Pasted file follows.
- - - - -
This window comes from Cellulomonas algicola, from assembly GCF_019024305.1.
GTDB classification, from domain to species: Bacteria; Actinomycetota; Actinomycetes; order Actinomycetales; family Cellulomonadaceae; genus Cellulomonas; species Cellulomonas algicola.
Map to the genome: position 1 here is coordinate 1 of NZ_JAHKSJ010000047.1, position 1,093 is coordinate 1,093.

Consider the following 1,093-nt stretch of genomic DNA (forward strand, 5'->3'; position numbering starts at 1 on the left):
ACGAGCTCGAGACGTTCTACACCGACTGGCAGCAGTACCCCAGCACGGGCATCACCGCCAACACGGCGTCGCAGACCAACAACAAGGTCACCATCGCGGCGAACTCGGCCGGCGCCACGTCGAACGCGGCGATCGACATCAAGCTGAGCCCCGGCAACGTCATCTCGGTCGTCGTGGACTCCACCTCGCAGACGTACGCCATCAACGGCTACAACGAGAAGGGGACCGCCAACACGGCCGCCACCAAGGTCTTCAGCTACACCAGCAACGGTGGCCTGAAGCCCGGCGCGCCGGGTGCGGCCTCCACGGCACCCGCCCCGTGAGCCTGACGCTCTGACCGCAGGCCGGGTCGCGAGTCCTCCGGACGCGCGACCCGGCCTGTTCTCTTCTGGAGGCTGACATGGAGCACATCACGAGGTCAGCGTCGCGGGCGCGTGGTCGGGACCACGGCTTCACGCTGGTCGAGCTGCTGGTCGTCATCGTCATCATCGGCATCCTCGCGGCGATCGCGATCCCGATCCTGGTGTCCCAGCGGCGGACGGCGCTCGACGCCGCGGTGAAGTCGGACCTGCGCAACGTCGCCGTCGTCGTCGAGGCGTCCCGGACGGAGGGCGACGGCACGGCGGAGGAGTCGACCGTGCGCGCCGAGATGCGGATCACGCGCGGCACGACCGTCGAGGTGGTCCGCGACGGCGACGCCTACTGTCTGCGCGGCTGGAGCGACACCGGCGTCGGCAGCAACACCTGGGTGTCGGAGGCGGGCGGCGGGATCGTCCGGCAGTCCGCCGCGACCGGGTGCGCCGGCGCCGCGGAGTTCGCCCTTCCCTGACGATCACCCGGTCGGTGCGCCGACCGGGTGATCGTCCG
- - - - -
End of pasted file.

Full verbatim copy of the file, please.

This window comes from Cellulomonas algicola, from assembly GCF_019024305.1.
GTDB classification, from domain to species: Bacteria; Actinomycetota; Actinomycetes; order Actinomycetales; family Cellulomonadaceae; genus Cellulomonas; species Cellulomonas algicola.
Map to the genome: position 1 here is coordinate 1 of NZ_JAHKSJ010000047.1, position 1,093 is coordinate 1,093.

Consider the following 1,093-nt stretch of genomic DNA (forward strand, 5'->3'; position numbering starts at 1 on the left):
ACGAGCTCGAGACGTTCTACACCGACTGGCAGCAGTACCCCAGCACGGGCATCACCGCCAACACGGCGTCGCAGACCAACAACAAGGTCACCATCGCGGCGAACTCGGCCGGCGCCACGTCGAACGCGGCGATCGACATCAAGCTGAGCCCCGGCAACGTCATCTCGGTCGTCGTGGACTCCACCTCGCAGACGTACGCCATCAACGGCTACAACGAGAAGGGGACCGCCAACACGGCCGCCACCAAGGTCTTCAGCTACACCAGCAACGGTGGCCTGAAGCCCGGCGCGCCGGGTGCGGCCTCCACGGCACCCGCCCCGTGAGCCTGACGCTCTGACCGCAGGCCGGGTCGCGAGTCCTCCGGACGCGCGACCCGGCCTGTTCTCTTCTGGAGGCTGACATGGAGCACATCACGAGGTCAGCGTCGCGGGCGCGTGGTCGGGACCACGGCTTCACGCTGGTCGAGCTGCTGGTCGTCATCGTCATCATCGGCATCCTCGCGGCGATCGCGATCCCGATCCTGGTGTCCCAGCGGCGGACGGCGCTCGACGCCGCGGTGAAGTCGGACCTGCGCAACGTCGCCGTCGTCGTCGAGGCGTCCCGGACGGAGGGCGACGGCACGGCGGAGGAGTCGACCGTGCGCGCCGAGATGCGGATCACGCGCGGCACGACCGTCGAGGTGGTCCGCGACGGCGACGCCTACTGTCTGCGCGGCTGGAGCGACACCGGCGTCGGCAGCAACACCTGGGTGTCGGAGGCGGGCGGCGGGATCGTCCGGCAGTCCGCCGCGACCGGGTGCGCCGGCGCCGCGGAGTTCGCCCTTCCCTGACGATCACCCGGTCGGTGCGCCGACCGGGTGATCGTCCG